But then, Marshall delivered the news I did not want to hear. He said he’d like us to catch the “Scarborough Club’s slow “ group as they made their way back home. Now I became nervous !!! I thought to myself, do I still have what it takes to ride in a group going 40-45kmh ? Did I have the endurance to keep up and not embarrass myself and get dropped ? We proceeded to ride in the Aurora area and weaved in and out of routes in attempt to catch “the Scarborough Club” on their way back. Then at the top of Leslie in Aurora, he spotted them. We changed our course and would let them catch us. On a lonely strip of Leslie southbound in Aurora, I looked back and saw a pack of riders approaching us like terminators in the distance. My heart racing , my nervousness heightened, we sped up and within a blink of an eye they were upon us. I quickly jumped out of my saddle, changed gears and flew to catch up to the back of the pack. I had no interest in taking a pull at the front, in fear of embarrassment, so I just sat at the back in amazement. I was hanging on quite comfortably as we were moving at about 40-45kmh. At times we were surging at 50kmh! and the group split but we caught up again. After a few minutes dealing with my fears, everything just fell into place ??? I was able to hang onto this pack, I even began to drop guys on the short hills ??? What ? Could CTS and all those months of talking about “climbing with power, and surging in a group” actually have helped ???? Yes indeed !!! It certainly helped as I was flying !!! I actually dropped 2 guys on hills !! They soon caught up to me, as I waited to pull them back to the main group. But then I noticed another gap forming , and I “surged” again to catch the group. I thought about what the CTS DVD’s told me, the hours of interval training, and began to believe all that indoor training is coming into use! I jumped a gear, got out of the saddle and closed the gap with one guy on my wheel. The other guy unfortunately could not hang on. As I looked up from the back of the pack, I couldn’t believe that Marshall was comfortable taking pulls up front. Again, his 137 lbs frame pulling this train like it was nothing ???? I was once again amazed. As we made it back into the city, the one guy who I dropped on the hills, blew a red light to catch up and I stayed back. At this point the ride was over due to too many cars and stop lights. Marshall came back and we reconvened the two of us down the road. Wow, it felt like the good old days, except we were three back then. The only thing missing was our dear friend Dennis. Yes if you are reading this, we miss you man. Marshall did it purposely to test me, to see where I was , to see how far my comeback was. I think I managed to surprise him. So after 15 years, I felt and rode like I never missed a beat. It felt good drafting, jumping and riding at high speeds in a pack of riders. Now I know where I am , and what I have to do to improve my conditioning, and make my way to the front again.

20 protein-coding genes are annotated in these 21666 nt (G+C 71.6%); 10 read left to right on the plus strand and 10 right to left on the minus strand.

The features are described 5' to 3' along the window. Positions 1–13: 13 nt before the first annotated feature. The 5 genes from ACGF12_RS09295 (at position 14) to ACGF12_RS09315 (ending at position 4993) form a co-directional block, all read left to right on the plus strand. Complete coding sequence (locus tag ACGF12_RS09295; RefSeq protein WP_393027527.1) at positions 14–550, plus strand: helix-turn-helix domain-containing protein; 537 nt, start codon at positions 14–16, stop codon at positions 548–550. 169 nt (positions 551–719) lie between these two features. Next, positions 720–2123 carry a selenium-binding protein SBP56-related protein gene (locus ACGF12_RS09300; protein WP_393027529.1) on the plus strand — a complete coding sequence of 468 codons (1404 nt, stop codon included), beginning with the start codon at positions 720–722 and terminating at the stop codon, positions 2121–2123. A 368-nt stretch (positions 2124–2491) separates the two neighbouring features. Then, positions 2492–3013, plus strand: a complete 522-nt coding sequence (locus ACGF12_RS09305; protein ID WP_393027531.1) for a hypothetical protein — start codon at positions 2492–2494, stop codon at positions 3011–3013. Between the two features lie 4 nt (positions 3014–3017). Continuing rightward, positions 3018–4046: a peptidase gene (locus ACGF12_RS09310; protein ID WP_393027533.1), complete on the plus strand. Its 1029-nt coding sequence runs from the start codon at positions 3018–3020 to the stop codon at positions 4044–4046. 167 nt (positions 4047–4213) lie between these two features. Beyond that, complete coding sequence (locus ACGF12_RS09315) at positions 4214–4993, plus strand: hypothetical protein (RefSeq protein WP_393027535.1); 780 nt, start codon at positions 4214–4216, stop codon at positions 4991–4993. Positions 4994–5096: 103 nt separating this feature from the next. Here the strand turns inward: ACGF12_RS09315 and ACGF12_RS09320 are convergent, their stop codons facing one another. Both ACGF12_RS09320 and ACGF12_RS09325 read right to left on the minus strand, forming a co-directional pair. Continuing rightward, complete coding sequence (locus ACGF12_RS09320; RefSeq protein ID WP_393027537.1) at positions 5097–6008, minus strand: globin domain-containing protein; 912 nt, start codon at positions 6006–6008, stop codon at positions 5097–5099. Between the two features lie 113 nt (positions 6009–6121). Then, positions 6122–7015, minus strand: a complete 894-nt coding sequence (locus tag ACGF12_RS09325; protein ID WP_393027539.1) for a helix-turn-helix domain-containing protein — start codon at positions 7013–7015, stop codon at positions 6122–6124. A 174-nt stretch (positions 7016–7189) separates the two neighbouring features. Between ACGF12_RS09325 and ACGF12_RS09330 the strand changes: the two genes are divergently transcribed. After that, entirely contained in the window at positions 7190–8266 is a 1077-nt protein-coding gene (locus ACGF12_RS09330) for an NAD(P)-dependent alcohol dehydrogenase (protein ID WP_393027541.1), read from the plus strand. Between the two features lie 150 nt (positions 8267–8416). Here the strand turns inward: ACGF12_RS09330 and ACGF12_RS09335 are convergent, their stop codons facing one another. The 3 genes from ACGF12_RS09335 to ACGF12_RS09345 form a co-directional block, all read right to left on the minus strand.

I love Cycling, I love Europe


Back in 1985 I was in grade 9 and by chance I joined a local cycling club. It was a very small group of us, who joined this rare “cycling” club. It was a time when most ventured in the typical high school sports, hockey, basketball, swimming, baseball etc. But it took one brave teacher Mr. McIntyre who was into cycling, and he taught us about the sport. During this time, it was my grade 9 homeroom neighbor Domenic who would change my life forever. It was his drawings of funny frame TT bikes, it was daily conversations about his “Winning” Magazines, which led me to my path. I was more and more drawn to cycling and I have my grade 9 classmate, to thank for that. When everyone around me thought hockey, and baseball and North American sports, my dreams and thoughts were of LeMond and Hinault doing battle throughout France and Italy. A significant amount of years did pass, where I did not make time for cycling. I live with that regret every day while I try to make up for lost time.

France is my Mecca, my Golden Temple. To me, its cycling’s holiest ground and cycling is my religion. To me, the most holiest of holy worlds is the Arenberg Forest in Northern France. Thousands pay homage to this place for its history. Arenberg to me is like an Indian bathing in Ganges or stepping foot into the Golden Temple. To me, France holds cycling’s holy grail. Enshrined in history, there are Arenberg-Roubaix, Ventoux, Tourmalet, and L’Alpe D’Huez. Just the mention of those names will have any enthusiast of the sport, peeked with interest.

As a cyclist, you cannot help but be drawn to Europe, as the heart of Cycling lives there. For over two decades I've watched my heroes ride through roads of Belgium, France and Italy. Its the passion I have for this sport which creates the passion I naturally have for Europe. That skinny Indian kid from Toronto, Canada still dreams of Europe every day. Even though I am separated by the Atlantic, as a cyclist, I now have the internet to bridge the distance. In years past, it was simply the television footage which painted my picture of Europe for me. However, in today’s world of internet blogs, and online maps, and other online technology, the Internet has helped bridge the gap and has created even more desire to visit and hopefully one day reside in Europe.

Europe will be more than a trip for myself. I see it as a religious pilgrimage. It’s a land where my ashes will one day lay. So many people can’t understand why a Canadian boy is so in love with that continent ? Simple, its all about cycling.

And yes, that skinny Indian kid is coming back…